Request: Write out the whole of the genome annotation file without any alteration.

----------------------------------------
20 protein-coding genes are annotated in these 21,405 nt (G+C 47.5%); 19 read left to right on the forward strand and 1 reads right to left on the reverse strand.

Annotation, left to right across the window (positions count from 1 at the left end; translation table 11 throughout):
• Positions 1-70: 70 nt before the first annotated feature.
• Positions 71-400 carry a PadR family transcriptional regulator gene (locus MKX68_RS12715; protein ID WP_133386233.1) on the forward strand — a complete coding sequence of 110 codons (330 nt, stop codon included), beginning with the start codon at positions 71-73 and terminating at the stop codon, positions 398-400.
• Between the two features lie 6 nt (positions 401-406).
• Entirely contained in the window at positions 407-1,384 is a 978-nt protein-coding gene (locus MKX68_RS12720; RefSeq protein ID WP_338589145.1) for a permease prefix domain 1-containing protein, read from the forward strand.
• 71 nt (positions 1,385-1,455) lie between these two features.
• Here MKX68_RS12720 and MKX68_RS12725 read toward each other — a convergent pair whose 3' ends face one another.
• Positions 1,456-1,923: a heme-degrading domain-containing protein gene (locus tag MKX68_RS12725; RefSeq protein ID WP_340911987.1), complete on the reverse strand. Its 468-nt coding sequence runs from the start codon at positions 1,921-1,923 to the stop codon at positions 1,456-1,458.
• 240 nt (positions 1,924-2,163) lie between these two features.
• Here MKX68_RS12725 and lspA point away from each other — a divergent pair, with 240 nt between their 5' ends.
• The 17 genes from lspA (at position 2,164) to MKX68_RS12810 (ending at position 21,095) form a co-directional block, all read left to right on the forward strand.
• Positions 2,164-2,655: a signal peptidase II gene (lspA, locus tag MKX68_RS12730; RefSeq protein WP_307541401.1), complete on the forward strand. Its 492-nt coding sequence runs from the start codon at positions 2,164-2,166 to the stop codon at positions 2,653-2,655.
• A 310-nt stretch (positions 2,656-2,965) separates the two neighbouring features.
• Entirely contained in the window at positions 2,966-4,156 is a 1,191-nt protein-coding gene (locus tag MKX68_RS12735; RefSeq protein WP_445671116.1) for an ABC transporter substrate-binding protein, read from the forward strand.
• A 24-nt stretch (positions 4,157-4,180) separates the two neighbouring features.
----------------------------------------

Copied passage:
20 protein-coding genes are annotated in these 21,405 nt (G+C 47.5%); 19 read left to right on the forward strand and 1 reads right to left on the reverse strand.

Annotation, left to right across the window (positions count from 1 at the left end; translation table 11 throughout):
• Positions 1-70: 70 nt before the first annotated feature.
• Positions 71-400 carry a PadR family transcriptional regulator gene (locus MKX68_RS12715; protein ID WP_133386233.1) on the forward strand — a complete coding sequence of 110 codons (330 nt, stop codon included), beginning with the start codon at positions 71-73 and terminating at the stop codon, positions 398-400.
• Between the two features lie 6 nt (positions 401-406).
• Entirely contained in the window at positions 407-1,384 is a 978-nt protein-coding gene (locus MKX68_RS12720; RefSeq protein ID WP_338589145.1) for a permease prefix domain 1-containing protein, read from the forward strand.
• 71 nt (positions 1,385-1,455) lie between these two features.
• Here MKX68_RS12720 and MKX68_RS12725 read toward each other — a convergent pair whose 3' ends face one another.
• Positions 1,456-1,923: a heme-degrading domain-containing protein gene (locus tag MKX68_RS12725; RefSeq protein ID WP_340911987.1), complete on the reverse strand. Its 468-nt coding sequence runs from the start codon at positions 1,921-1,923 to the stop codon at positions 1,456-1,458.
• 240 nt (positions 1,924-2,163) lie between these two features.
• Here MKX68_RS12725 and lspA point away from each other — a divergent pair, with 240 nt between their 5' ends.
• The 17 genes from lspA (at position 2,164) to MKX68_RS12810 (ending at position 21,095) form a co-directional block, all read left to right on the forward strand.
• Positions 2,164-2,655: a signal peptidase II gene (lspA, locus tag MKX68_RS12730; RefSeq protein WP_307541401.1), complete on the forward strand. Its 492-nt coding sequence runs from the start codon at positions 2,164-2,166 to the stop codon at positions 2,653-2,655.
• A 310-nt stretch (positions 2,656-2,965) separates the two neighbouring features.
• Entirely contained in the window at positions 2,966-4,156 is a 1,191-nt protein-coding gene (locus tag MKX68_RS12735; RefSeq protein WP_445671116.1) for an ABC transporter substrate-binding protein, read from the forward strand.
• A 24-nt stretch (positions 4,157-4,180) separates the two neighbouring features.